|Private insurance||Medicare Part A||Medicare Part B||Medicare Part D|
|$20,576 per year for families||Free for people who have paid Medicare tax for over 40 quarters||Standard monthly premium of $148.50||$33.06 on average. Purchased in addition to other Medicare plans|
|$7,188 per year for individuals||$259 for people who have worked for 30–39 quarters||Income related adjustments to Part B premiums go from $207.90 to $504.90 for people who filed for income higher than $88,000 per year on their previous tax return|
|$6,015 per year for employees after the employer covers part of the cost||$471 for people who have worked for fewer than 30 quarters|
Private insurers and original Medicare provide varying benefits and coverage.
Since private insurance plans offer different types and levels of coverage among themselves, it is difficult to provide a general comparison between private insurance plans and original Medicare.
Most private insurers and Medicare cover hospital care and outpatient medical services, including doctor’s visits, physical therapy, and diagnostic tests.
However, Medicare may have gaps in coverage that private insurers cover. For example, Medicare does not cover prescription drugs. An individual will need to purchase a Medicare Part D plan for prescription drug coverage.
Private insurance plans usually include prescription drug coverage.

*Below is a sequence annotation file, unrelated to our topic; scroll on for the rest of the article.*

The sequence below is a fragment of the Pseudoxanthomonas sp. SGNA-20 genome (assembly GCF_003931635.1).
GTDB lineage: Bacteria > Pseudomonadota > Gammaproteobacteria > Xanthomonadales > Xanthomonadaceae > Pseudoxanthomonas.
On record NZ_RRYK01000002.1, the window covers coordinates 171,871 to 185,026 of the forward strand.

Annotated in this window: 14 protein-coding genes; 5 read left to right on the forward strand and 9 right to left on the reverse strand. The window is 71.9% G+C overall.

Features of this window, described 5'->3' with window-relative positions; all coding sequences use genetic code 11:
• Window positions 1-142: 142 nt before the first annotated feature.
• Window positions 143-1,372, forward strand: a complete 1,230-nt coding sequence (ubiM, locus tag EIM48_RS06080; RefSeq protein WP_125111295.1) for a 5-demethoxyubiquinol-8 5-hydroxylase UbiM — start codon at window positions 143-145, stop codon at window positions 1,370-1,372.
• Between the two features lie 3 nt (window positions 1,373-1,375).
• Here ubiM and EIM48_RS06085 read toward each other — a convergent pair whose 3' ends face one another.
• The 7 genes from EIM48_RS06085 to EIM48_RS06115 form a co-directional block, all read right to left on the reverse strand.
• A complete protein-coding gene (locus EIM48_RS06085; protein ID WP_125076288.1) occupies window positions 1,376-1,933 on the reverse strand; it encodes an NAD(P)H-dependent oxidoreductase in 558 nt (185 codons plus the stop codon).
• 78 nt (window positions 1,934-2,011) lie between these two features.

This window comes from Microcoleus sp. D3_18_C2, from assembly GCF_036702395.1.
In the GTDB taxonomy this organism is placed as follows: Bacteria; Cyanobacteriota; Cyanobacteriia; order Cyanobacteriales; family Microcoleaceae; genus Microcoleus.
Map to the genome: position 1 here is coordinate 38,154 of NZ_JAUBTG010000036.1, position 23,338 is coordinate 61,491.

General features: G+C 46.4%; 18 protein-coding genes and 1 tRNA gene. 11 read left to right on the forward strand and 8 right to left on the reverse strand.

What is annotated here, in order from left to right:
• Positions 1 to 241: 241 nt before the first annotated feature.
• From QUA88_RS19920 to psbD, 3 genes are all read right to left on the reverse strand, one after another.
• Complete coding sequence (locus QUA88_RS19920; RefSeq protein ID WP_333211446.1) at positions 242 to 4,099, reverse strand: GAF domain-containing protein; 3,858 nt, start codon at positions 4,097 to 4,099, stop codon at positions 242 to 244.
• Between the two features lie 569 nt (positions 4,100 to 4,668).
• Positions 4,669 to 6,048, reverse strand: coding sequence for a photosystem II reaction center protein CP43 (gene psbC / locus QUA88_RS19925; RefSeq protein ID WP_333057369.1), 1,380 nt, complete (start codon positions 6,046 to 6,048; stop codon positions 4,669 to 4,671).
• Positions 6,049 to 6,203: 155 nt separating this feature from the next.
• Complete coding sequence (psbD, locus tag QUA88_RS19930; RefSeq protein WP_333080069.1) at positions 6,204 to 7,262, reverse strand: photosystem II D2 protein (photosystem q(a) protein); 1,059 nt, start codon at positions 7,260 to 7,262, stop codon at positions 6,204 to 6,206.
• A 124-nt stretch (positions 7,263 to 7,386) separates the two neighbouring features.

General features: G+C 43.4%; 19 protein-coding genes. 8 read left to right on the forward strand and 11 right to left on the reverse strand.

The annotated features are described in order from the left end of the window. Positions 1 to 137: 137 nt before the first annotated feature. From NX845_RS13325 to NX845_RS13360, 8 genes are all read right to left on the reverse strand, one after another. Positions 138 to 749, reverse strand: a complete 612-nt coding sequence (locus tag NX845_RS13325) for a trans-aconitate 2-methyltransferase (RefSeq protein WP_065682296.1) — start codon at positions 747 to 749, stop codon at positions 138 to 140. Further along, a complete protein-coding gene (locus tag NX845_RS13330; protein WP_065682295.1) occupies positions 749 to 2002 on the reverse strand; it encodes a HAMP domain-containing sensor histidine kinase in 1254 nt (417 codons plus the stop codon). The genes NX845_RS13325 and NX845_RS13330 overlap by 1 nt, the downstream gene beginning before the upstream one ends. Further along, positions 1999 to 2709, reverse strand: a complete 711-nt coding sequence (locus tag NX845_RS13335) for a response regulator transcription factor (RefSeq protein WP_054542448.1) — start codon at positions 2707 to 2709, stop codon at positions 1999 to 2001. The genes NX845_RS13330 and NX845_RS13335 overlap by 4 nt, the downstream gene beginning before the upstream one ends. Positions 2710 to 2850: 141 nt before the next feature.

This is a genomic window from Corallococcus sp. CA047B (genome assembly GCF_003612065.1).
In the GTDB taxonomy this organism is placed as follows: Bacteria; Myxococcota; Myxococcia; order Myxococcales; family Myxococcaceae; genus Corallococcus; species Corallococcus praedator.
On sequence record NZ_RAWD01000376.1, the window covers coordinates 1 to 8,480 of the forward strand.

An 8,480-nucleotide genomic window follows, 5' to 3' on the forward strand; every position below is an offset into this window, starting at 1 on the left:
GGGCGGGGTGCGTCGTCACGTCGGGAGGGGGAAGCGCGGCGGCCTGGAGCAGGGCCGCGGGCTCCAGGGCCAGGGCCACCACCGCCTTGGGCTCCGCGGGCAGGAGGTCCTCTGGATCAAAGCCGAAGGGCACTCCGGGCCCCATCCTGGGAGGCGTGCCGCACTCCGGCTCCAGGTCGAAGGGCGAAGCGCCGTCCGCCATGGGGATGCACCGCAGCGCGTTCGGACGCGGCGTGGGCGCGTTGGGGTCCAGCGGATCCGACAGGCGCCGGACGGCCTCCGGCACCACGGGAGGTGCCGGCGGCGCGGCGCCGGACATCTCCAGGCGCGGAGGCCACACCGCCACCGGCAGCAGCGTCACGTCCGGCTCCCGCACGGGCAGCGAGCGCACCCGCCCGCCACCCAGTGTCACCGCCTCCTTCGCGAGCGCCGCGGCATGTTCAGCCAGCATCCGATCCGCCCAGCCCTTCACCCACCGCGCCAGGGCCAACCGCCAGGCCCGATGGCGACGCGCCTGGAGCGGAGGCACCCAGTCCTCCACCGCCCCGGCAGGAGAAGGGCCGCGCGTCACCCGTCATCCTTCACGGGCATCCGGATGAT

Medicare Advantage plans, which replace original Medicare, may offer coverage that more closely resembles that of a private insurance plan.
Many Medicare Advantage plans offer dental, vision, and prescription drug coverage.
Typically, private insurance is better for people with dependents. Medicare only covers individuals, and people cannot add loved ones to their plan.
Private insurers usually allow people to extend their health coverage to their dependents, including children and spouses.
To qualify for Medicare, an individual must be at least 65 years of age or have certain conditions that meet the eligibility criteria, such as end stage renal disease.
On the other hand, private insurance is available to anyone regardless of age. However, depending on their policy, insurers may not fund treatment for medical conditions that people had before starting the policy. These are known as preexisting conditions.
Various factors affect the cost of private insurance, including:
- the age of the person
- where they live
- the benefits of the plan, such as vision
- the out-of-pocket expenses
Other factors may also play a role in whether Medicare or private insurance is more cost effective. For instance, many people get private insurance through an employer. The employer may cover all or part of the monthly premium, which substantially lowers the cost for the insured person.